Another observation that reinforces the proposition of reduced dislocation mobility is a substantial reduction of pop-in width (also called excursion length) after hydrogen charging. As Figure 4 shows, a pop-in that happened at the same load P would, on average, cause a much smaller excursion length. This is attributable to the dislocations which show a drag force caused by hydrogen, decelerating the tip so that it stops earlier. Although excursion length is often assumed to solely represent the number of nucleated dislocations [21], we believe that the gliding of dislocations plays an important role in the measured pop-in width. Therefore, although hydrogen can ease the nucleation of dislocations, the reduction of the slope of the curves in Figure 4 after hydrogen charging could be related to the sessile behavior of dislocations.

4. Conclusions

The increase in hardness indicates a decreased mobility of dislocations due to the solute drag effect of hydrogen. However, hydrogen charging reduces the elastic modulus and the pop-in load and, accordingly, facilitates the formation of dislocations. The tested specimen geometry and charging conditions have proven to be successful and may be able to further analyze the influences of grain orientations and grain boundaries resulting from the testing of a thin layer charged from the back. The concept is promising for future research on diffusion coupled with changes in the mechanical properties of a variety of conductive materials.
One disadvantage introduced by the proposed setup is the consequence of the thin specimen geometry. The coarse-grained nickel layer is prone to deformation. Although its influence could be easily eliminated from nanoindentation curves, it leads to a long preparation procedure in which care must be taken in every step. Some of the electrochemical uncertainties also remain: The bottom of the sample may still be exposed to corrosion and the local hydrogen concentration at a certain point on the top can depend on inhomogeneities through which the hydrogen has to diffuse. In combination with potential discrepancies in delays between ex situ and in situ charging (and therefore outgassing), this remains a limitation on the quantitative reproducibility of specific results.

Author Contributions

Conceptualization, M.Z.; Methodology, M.Z. and C.M. (Christian Müller); Software, C.M. (Christian Müller); Validation, M.Z., C.M. (Christian Müller) and C.M. (Christian Motz); Formal Analysis, C.M. (Christian Motz); Investigation, M.Z. and C.M. (Christian Motz); Resources, M.Z., C.M. (Christian Müller) and C.M. (Christian Motz); Data Curation, C.M. (Christian Müller); Writing-Original Draft Preparation, C.M. (Christian Müller) and M.Z.; Writing-Review & Editing, C.M. (Christian Motz); Visualization, C.M. (Christian Müller); Supervision, C.M. (Christian Motz); Project Administration, M.Z., C.M. (Christian Müller) and C.M. (Christian Motz); Funding Acquisition, M.Z.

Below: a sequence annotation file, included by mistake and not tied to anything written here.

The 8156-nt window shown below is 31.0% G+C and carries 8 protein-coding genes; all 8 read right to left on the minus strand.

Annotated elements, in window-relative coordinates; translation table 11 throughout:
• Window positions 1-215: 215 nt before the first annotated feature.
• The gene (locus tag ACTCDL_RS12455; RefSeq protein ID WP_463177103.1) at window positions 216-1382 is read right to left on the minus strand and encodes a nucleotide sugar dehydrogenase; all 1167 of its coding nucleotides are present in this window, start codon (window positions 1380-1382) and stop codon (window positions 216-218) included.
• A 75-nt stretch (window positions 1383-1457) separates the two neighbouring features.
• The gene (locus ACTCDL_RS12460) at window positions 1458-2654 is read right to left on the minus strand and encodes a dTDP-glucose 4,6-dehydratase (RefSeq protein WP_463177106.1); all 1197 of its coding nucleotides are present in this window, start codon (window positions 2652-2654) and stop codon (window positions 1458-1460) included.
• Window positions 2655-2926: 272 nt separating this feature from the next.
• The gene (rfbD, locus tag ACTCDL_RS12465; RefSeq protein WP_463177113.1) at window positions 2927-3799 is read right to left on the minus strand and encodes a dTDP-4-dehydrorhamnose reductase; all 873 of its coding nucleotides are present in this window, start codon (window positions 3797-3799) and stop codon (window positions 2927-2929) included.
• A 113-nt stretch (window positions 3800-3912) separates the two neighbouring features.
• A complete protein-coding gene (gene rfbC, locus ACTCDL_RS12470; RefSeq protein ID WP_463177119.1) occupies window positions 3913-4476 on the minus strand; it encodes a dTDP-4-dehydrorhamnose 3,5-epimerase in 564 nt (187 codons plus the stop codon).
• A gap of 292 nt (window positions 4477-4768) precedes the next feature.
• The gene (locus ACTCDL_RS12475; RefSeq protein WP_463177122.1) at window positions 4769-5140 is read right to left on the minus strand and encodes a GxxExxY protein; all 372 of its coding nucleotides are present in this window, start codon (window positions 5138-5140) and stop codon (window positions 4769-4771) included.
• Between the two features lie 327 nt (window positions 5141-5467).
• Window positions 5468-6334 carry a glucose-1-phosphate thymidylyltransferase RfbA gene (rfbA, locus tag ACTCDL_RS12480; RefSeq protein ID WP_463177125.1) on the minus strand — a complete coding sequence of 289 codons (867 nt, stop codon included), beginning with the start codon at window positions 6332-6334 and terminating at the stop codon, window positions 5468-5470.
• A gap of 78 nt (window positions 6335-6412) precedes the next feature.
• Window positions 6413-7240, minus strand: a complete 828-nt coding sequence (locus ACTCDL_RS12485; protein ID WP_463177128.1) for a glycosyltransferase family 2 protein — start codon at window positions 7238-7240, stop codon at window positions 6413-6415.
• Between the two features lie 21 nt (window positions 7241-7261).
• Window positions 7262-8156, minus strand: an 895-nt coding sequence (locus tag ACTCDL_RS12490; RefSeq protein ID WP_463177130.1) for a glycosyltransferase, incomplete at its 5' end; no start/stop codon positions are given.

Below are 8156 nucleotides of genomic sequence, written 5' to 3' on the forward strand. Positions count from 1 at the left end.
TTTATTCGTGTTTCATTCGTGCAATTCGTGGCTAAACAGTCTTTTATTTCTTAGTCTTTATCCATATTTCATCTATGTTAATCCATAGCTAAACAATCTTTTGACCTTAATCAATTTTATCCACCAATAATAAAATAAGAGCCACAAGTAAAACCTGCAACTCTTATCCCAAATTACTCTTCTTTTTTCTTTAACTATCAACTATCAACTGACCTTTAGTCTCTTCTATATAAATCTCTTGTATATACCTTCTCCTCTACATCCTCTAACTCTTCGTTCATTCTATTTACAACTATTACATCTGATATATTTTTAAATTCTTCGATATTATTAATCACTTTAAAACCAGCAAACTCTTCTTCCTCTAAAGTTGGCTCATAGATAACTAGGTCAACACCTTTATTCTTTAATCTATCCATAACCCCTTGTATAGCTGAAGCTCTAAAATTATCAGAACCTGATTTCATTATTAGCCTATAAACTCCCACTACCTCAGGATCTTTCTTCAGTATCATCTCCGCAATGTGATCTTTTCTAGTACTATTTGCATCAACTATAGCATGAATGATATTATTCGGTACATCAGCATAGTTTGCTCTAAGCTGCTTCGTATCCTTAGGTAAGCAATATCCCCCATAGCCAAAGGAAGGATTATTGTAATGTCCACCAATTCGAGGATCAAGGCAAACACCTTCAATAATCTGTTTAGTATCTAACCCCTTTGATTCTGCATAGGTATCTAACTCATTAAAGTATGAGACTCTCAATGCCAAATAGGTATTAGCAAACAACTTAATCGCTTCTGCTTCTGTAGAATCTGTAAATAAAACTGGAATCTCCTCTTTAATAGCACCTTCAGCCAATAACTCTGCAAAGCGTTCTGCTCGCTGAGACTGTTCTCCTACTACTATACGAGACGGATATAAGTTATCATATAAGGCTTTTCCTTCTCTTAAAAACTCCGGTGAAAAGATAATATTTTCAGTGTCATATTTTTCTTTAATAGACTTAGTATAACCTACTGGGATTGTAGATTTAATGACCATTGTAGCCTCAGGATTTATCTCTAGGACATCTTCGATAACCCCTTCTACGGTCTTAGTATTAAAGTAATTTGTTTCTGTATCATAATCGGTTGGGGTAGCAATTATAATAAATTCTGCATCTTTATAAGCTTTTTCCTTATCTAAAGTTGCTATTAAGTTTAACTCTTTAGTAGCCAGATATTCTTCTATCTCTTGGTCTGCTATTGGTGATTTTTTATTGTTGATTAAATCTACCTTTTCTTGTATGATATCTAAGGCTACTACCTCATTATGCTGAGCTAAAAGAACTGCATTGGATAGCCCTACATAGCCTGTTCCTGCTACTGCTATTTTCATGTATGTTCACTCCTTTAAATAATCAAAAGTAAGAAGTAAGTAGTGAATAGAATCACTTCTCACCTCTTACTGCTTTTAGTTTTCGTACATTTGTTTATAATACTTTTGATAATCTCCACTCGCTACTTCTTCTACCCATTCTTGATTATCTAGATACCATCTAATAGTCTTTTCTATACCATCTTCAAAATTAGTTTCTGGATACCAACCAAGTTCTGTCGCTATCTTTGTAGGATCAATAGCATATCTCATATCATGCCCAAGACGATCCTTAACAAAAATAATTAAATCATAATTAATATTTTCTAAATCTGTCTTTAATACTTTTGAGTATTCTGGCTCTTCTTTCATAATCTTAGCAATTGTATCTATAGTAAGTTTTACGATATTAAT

This research was funded by the Deutsche Forschungsgemeinschaft (DFG) grant number ZA 986/1-1.


Workshop manager Stefan Schmitz and Peter Limbach, TEM operator Jörg Schmauch, proof reader Isabelle Wagner.

Conflicts of Interest

The authors declare no conflict of interest.


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Figure 1. Cross section of specimen and electrochemical cell. (1) Nickel specimen, (2) electrolyte in-/output, (3) screw as counter electrode (4) holes for fixation in the nanoindenter.
Figure 1. Cross section of specimen and electrochemical cell. (1) Nickel specimen, (2) electrolyte in-/output, (3) screw as counter electrode (4) holes for fixation in the nanoindenter.
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Figure 2. Load-displacement curves recorded with the fast loading rate (a) before charging and (b) after charging with hydrogen. Curves in which no pop-in could be detected were filtered.
Figure 2. Load-displacement curves recorded with the fast loading rate (a) before charging and (b) after charging with hydrogen. Curves in which no pop-in could be detected were filtered.
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Figure 3. (a) Plot of reduced elastic modulus determined from Hertzian loading. (b) Load-displacement data of hardness measurements (averaged across 10 indents).
Figure 3. (a) Plot of reduced elastic modulus determined from Hertzian loading. (b) Load-displacement data of hardness measurements (averaged across 10 indents).
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Figure 4. The impact of loading rate and hydrogen on the pop-in width and pop-in load.
Figure 4. The impact of loading rate and hydrogen on the pop-in width and pop-in load.
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Table 1. Nanoindentation parameters.
Table 1. Nanoindentation parameters.
Measured ParameterMax. LoadLoad or Strain RateType of Test# of Indents
Pop-in slow700 µN50 µN·s−1Quasi static60
Pop-in fast700 µN5000 µN·s−1Quasi static60
Hardness fast10 mN0.5 s−1Quasi static10
Hardness slow10 mN0.05 s−1Dynamic NanoDMAIII 10